Haworthia retusa
Star Cactus

Asphodelaceae

Haworthia retusa

Haworthia retusa, or Star Cactus, is a native of the Cape Province of South Africa. It is a rosette forming plant with stubby, deltoid pale green leaves up to 2 inches (5 cm) long. The terminal area is translucent with pale lines. Individual plants reach up to 4 inches (10 cm) across. They are hardy in USDA zones 9 and 10. Of interest to botanists are the translucent windows that illuminate the interior photosynthetic areas of the leaves. These are called "window leaves" and represent a xerophytic adaptation.

Blooming Time: In late spring, the small white with green striped flowers appear. They are not particularly showy!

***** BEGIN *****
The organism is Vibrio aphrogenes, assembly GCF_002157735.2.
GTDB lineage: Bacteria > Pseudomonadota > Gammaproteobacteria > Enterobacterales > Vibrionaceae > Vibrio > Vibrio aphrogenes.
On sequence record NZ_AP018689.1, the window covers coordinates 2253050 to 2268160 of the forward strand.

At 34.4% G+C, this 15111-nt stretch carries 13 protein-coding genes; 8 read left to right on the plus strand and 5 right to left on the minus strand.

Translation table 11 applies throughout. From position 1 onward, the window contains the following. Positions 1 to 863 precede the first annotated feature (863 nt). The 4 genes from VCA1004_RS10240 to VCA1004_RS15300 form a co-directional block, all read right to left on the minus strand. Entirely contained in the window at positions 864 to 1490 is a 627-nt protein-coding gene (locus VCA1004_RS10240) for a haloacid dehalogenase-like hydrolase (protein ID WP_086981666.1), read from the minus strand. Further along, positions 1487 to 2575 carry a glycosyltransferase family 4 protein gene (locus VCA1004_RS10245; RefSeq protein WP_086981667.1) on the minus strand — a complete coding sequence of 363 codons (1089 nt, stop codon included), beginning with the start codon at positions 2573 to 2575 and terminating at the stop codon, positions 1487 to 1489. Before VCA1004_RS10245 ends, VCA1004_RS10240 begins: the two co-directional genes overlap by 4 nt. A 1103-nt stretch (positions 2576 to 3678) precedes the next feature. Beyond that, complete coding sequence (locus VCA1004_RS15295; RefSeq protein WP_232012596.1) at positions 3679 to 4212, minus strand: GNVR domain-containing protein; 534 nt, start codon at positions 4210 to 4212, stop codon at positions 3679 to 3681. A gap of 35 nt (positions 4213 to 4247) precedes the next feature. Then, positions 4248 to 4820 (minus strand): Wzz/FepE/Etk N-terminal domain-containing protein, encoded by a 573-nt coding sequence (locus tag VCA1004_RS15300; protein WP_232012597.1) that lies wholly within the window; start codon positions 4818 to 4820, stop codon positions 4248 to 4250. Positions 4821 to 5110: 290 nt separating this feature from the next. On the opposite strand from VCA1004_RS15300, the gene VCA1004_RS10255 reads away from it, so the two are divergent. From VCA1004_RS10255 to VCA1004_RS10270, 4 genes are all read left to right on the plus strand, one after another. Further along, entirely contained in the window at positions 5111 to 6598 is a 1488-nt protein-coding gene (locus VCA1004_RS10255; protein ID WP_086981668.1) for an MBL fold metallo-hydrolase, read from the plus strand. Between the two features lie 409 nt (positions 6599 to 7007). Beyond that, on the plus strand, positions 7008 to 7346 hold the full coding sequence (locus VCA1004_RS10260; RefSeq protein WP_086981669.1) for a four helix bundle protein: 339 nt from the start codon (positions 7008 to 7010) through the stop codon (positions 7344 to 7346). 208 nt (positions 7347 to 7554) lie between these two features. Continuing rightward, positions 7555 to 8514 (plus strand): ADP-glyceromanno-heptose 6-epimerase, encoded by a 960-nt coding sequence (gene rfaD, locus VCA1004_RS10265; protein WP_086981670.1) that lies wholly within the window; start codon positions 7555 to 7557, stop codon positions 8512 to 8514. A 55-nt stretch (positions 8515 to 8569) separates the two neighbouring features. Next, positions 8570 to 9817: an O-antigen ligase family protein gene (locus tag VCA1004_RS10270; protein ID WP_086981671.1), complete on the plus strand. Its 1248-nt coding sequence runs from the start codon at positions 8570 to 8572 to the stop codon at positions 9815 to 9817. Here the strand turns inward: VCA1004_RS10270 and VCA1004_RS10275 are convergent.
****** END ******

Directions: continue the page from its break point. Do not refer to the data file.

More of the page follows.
Culture: Haworthia retusa need full sun to light shade, warm temperatures and a well-drained soil mix. We use a soil mix consisting of 2 parts loam to 2 parts course sand. Allow the soil to dry between waterings in the growing season. Fertilize monthly with a balanced fertilizer diluted to ½ the strength recommended on the label. In the winter months, reduce watering and do not fertilize. The plants sucker freely and will soon fill up most pots. Repot only when the plant has outgrown its pot. Clay pots are best.

Propagation: Haworthia retusa are propagated by the removal of offshoots in spring.

Haworthia retusa was featured as Plant of the Week August 30-September 5, 2002.

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Cal's Plant of the Week was provided as a service by the University of Oklahoma Department of Microbiology & Plant Biology and specifically Cal Lemke, who used to be OU's botany greenhouse grower and an avid gardener at home as well. If the above links don't work, then try the overview site. You may also like to look at the thumbnail index. ©1998-2012 All rights reserved.